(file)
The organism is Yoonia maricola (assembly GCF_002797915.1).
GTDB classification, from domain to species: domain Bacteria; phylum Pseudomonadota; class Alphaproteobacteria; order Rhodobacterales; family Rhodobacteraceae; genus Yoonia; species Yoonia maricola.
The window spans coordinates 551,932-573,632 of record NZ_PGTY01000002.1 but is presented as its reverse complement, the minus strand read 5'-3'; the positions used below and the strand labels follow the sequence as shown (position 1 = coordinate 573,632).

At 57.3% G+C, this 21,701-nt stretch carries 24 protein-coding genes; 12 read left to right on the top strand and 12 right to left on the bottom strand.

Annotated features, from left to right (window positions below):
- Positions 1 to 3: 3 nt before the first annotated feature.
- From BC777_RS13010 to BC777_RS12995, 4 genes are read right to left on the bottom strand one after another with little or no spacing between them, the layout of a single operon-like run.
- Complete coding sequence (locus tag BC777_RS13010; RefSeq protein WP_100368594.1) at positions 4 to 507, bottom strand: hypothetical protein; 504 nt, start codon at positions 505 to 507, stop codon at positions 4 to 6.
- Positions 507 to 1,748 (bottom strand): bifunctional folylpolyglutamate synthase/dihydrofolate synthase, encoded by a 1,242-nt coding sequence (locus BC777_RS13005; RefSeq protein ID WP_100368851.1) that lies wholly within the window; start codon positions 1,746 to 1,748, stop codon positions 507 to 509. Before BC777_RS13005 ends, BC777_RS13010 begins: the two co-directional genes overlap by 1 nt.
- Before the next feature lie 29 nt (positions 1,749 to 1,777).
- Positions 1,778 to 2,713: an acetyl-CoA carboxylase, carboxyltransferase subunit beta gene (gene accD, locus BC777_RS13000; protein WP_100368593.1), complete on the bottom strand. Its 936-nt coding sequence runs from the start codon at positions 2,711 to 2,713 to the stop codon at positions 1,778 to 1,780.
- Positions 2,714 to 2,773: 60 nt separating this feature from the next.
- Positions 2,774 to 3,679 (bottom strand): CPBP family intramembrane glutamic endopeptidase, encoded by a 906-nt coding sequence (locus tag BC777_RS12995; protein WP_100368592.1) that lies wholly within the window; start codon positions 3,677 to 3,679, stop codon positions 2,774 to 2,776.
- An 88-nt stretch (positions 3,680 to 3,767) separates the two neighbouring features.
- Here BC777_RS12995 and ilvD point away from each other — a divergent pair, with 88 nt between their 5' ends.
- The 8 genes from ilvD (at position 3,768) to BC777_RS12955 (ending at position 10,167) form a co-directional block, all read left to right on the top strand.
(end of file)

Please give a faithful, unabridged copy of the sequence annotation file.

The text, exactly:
The organism is Yoonia maricola (assembly GCF_002797915.1).
GTDB classification, from domain to species: domain Bacteria; phylum Pseudomonadota; class Alphaproteobacteria; order Rhodobacterales; family Rhodobacteraceae; genus Yoonia; species Yoonia maricola.
The window spans coordinates 551,932-573,632 of record NZ_PGTY01000002.1 but is presented as its reverse complement, the minus strand read 5'-3'; the positions used below and the strand labels follow the sequence as shown (position 1 = coordinate 573,632).

At 57.3% G+C, this 21,701-nt stretch carries 24 protein-coding genes; 12 read left to right on the top strand and 12 right to left on the bottom strand.

Annotated features, from left to right (window positions below):
- Positions 1 to 3: 3 nt before the first annotated feature.
- From BC777_RS13010 to BC777_RS12995, 4 genes are read right to left on the bottom strand one after another with little or no spacing between them, the layout of a single operon-like run.
- Complete coding sequence (locus tag BC777_RS13010; RefSeq protein WP_100368594.1) at positions 4 to 507, bottom strand: hypothetical protein; 504 nt, start codon at positions 505 to 507, stop codon at positions 4 to 6.
- Positions 507 to 1,748 (bottom strand): bifunctional folylpolyglutamate synthase/dihydrofolate synthase, encoded by a 1,242-nt coding sequence (locus BC777_RS13005; RefSeq protein ID WP_100368851.1) that lies wholly within the window; start codon positions 1,746 to 1,748, stop codon positions 507 to 509. Before BC777_RS13005 ends, BC777_RS13010 begins: the two co-directional genes overlap by 1 nt.
- Before the next feature lie 29 nt (positions 1,749 to 1,777).
- Positions 1,778 to 2,713: an acetyl-CoA carboxylase, carboxyltransferase subunit beta gene (gene accD, locus BC777_RS13000; protein WP_100368593.1), complete on the bottom strand. Its 936-nt coding sequence runs from the start codon at positions 2,711 to 2,713 to the stop codon at positions 1,778 to 1,780.
- Positions 2,714 to 2,773: 60 nt separating this feature from the next.
- Positions 2,774 to 3,679 (bottom strand): CPBP family intramembrane glutamic endopeptidase, encoded by a 906-nt coding sequence (locus tag BC777_RS12995; protein WP_100368592.1) that lies wholly within the window; start codon positions 3,677 to 3,679, stop codon positions 2,774 to 2,776.
- An 88-nt stretch (positions 3,680 to 3,767) separates the two neighbouring features.
- Here BC777_RS12995 and ilvD point away from each other — a divergent pair, with 88 nt between their 5' ends.
- The 8 genes from ilvD (at position 3,768) to BC777_RS12955 (ending at position 10,167) form a co-directional block, all read left to right on the top strand.